And for information and support between visits to your healthcare team, call our national Help Line on 1800 263 265 weekdays.

Contact our free national Help Line

If you have questions about managing your pain, your musculoskeletal condition, treatment options, mental health issues, COVID-19, telehealth, or accessing services be sure to call our nurses. They’re available weekdays between 9am-5pm on 1800 263 265; email (helpline@msk.org.au) or via Messenger.

More to explore


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15/Sep/2021

Guest blog written by: Polly Bongiorno and Mathew Richardson

Have you heard people talking about myotherapy but don’t know what it is?

You’re not alone. Myotherapy is a relatively new treatment method for pain which has been rapidly growing in popularity in recent years.

What is myotherapy?

Myotherapy is a health care profession that focuses on assessing, treating and managing pain associated with musculoskeletal conditions.

Myotherapists are known for being hands-on with their treatments, and one of their great strengths is their soft tissue skills.

The treatment skills of a myotherapist can be classified broadly as either ‘active’ or ‘passive’.

Passive treatments are those that are ‘done to you’, providing short-term relief of pain to restore preferred movements. These can be incredibly helpful when working to change protective muscle spasms, movement patterns, fears and stress.

Active treatments are longer lasting, and involve you changing behaviours that will lead to long-term health benefits. These include exercise, education, lifestyle modifications and exploring the many different contributors to your pain.

In essence, myotherapy helps people in pain move better and live their best life. A myotherapist will foster a relationship of respect, care and trust with you to form a unique plan to get you back to doing the things you love.

So, what sets myotherapy apart from the rest?

Myotherapy treatment sessions are often longer than those of other allied health providers. This gives the therapist time to develop and implement a comprehensive, individualised plan for care and recovery and still have ample time for strong hands-on therapy and exercise rehabilitation. It also allows time to nurture the relationship with you.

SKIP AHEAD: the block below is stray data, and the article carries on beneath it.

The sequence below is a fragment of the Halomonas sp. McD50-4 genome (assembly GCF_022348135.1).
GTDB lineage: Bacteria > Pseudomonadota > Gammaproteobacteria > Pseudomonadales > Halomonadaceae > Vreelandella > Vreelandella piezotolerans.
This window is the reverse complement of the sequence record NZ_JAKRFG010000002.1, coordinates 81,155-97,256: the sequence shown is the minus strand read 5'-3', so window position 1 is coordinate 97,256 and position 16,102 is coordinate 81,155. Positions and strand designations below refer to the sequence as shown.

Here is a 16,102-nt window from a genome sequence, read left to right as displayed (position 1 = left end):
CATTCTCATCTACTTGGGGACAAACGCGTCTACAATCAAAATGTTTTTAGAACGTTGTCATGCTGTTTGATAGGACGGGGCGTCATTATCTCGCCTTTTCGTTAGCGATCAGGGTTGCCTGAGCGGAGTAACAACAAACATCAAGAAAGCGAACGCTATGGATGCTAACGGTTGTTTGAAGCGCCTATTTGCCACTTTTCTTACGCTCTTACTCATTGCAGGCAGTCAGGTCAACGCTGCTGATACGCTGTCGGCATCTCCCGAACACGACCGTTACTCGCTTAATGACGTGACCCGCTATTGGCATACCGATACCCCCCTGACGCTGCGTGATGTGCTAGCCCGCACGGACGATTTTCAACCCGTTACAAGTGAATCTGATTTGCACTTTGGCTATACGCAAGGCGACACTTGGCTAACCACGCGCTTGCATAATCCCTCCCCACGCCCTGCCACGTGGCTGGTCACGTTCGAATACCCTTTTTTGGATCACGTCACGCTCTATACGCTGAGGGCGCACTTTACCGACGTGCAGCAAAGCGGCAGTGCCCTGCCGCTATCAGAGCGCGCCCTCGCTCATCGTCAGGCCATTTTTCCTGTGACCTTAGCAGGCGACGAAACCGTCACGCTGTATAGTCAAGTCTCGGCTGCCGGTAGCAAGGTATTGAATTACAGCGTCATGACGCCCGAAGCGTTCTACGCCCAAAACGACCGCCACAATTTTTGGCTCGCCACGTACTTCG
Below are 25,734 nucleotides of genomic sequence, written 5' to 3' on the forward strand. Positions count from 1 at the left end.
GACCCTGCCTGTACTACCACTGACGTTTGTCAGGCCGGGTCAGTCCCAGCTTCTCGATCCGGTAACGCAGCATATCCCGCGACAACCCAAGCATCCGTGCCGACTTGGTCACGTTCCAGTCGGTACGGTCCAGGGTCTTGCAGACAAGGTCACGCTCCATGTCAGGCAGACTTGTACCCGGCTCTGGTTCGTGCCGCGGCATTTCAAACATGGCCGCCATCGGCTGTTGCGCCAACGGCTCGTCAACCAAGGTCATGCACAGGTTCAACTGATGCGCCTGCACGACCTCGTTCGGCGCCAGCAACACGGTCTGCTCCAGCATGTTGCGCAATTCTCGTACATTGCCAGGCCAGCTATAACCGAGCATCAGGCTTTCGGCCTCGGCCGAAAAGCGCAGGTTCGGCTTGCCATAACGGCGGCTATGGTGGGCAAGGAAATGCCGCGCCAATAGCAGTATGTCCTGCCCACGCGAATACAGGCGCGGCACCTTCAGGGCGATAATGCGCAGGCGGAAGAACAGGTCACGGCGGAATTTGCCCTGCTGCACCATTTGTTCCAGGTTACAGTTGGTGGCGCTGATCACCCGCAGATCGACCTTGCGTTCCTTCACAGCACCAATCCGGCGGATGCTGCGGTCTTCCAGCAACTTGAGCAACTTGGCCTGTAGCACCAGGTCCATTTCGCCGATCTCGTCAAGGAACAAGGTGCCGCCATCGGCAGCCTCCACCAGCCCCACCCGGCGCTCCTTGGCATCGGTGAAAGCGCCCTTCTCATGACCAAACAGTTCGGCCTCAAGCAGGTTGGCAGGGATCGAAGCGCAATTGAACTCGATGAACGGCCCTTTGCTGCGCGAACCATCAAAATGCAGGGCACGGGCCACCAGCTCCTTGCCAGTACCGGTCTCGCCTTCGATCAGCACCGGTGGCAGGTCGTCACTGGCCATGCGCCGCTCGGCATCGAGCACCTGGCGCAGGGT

Myotherapists are uniquely placed to offer a wide range of personalised treatments that can help to reduce pain and get you moving again. Myotherapists understand that no two people are the same, and so no two people should be treated the same when it comes to pain.

What does a typical session with a myotherapist look like?

One of the greatest benefits of a myotherapy session is longer treatment time. Time that is essential to ensuring your myotherapist will listen to you and your personal pain story. The myotherapist will ask you lots of questions to get a complete picture of your medical history and to understand your expectations and treatment goals.

They’ll listen carefully to understand the nature of your problem and its impact on your life. This will include all aspects affected by your pain. These can be:

  • physical – e.g., work, exercise, lifestyle
  • psychological – e.g., anxiety, stress, beliefs
  • social – e.g., access to health care, support system, family relationships.

The myotherapist will then assess your body – muscles, tendons, nerves, ligaments, joints – and movements, to rule out serious conditions that may require referral to another healthcare professional, before moving ahead with treatment.

They’ll use a range of interventions, tailored to you and your goals. This may include soft tissue therapy to calm an over-protective nervous system, as well as exploring lifestyle and stress reduction strategies, exercise and movement interventions. They’ll also help you find ways of getting back to doing the things in life, that pain may have disrupted or affected.

Finally, they’ll help you make sense of why you hurt, and what to expect on your journey of recovery. Understanding what’s happening to you and why, can be a powerful pain reliever.

How is myotherapy different from physio or osteo?

By definition there isn’t a lot of difference between musculoskeletal health professionals. Myotherapists use many of the same orthopaedic assessment techniques as physiotherapists and osteopaths, and many of the same treatment techniques. Apart from minor differences in approach, the differences mainly lie in the scope of practice, rather than the quality of treatment.